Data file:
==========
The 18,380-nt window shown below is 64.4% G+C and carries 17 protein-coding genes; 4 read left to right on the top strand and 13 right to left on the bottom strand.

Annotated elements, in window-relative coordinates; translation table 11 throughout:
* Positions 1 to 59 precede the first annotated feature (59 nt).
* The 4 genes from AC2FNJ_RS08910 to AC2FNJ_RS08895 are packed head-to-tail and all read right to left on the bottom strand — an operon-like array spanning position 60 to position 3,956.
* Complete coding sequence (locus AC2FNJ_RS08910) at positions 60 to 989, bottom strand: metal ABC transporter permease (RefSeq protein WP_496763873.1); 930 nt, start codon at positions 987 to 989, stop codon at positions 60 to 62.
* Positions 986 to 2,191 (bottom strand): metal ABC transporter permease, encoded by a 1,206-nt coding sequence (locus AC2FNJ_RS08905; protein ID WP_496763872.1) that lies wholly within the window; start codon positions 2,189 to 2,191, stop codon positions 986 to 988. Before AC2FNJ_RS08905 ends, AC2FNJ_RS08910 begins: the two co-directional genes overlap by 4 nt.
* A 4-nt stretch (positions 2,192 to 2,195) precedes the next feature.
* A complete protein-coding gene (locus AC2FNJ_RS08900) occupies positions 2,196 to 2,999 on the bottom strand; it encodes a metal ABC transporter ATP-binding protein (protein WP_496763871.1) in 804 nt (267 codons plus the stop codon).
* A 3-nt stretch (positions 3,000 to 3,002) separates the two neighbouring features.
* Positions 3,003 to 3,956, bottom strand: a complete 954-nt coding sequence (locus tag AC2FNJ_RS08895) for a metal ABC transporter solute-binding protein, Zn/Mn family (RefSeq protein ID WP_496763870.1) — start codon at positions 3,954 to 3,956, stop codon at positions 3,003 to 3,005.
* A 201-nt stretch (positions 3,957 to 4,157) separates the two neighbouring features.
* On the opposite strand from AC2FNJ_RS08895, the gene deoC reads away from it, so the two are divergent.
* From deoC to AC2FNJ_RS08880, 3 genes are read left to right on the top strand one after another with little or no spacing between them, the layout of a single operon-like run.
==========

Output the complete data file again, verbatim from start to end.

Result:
The 18,380-nt window shown below is 64.4% G+C and carries 17 protein-coding genes; 4 read left to right on the top strand and 13 right to left on the bottom strand.

Annotated elements, in window-relative coordinates; translation table 11 throughout:
* Positions 1 to 59 precede the first annotated feature (59 nt).
* The 4 genes from AC2FNJ_RS08910 to AC2FNJ_RS08895 are packed head-to-tail and all read right to left on the bottom strand — an operon-like array spanning position 60 to position 3,956.
* Complete coding sequence (locus AC2FNJ_RS08910) at positions 60 to 989, bottom strand: metal ABC transporter permease (RefSeq protein WP_496763873.1); 930 nt, start codon at positions 987 to 989, stop codon at positions 60 to 62.
* Positions 986 to 2,191 (bottom strand): metal ABC transporter permease, encoded by a 1,206-nt coding sequence (locus AC2FNJ_RS08905; protein ID WP_496763872.1) that lies wholly within the window; start codon positions 2,189 to 2,191, stop codon positions 986 to 988. Before AC2FNJ_RS08905 ends, AC2FNJ_RS08910 begins: the two co-directional genes overlap by 4 nt.
* A 4-nt stretch (positions 2,192 to 2,195) precedes the next feature.
* A complete protein-coding gene (locus AC2FNJ_RS08900) occupies positions 2,196 to 2,999 on the bottom strand; it encodes a metal ABC transporter ATP-binding protein (protein WP_496763871.1) in 804 nt (267 codons plus the stop codon).
* A 3-nt stretch (positions 3,000 to 3,002) separates the two neighbouring features.
* Positions 3,003 to 3,956, bottom strand: a complete 954-nt coding sequence (locus tag AC2FNJ_RS08895) for a metal ABC transporter solute-binding protein, Zn/Mn family (RefSeq protein ID WP_496763870.1) — start codon at positions 3,954 to 3,956, stop codon at positions 3,003 to 3,005.
* A 201-nt stretch (positions 3,957 to 4,157) separates the two neighbouring features.
* On the opposite strand from AC2FNJ_RS08895, the gene deoC reads away from it, so the two are divergent.
* From deoC to AC2FNJ_RS08880, 3 genes are read left to right on the top strand one after another with little or no spacing between them, the layout of a single operon-like run.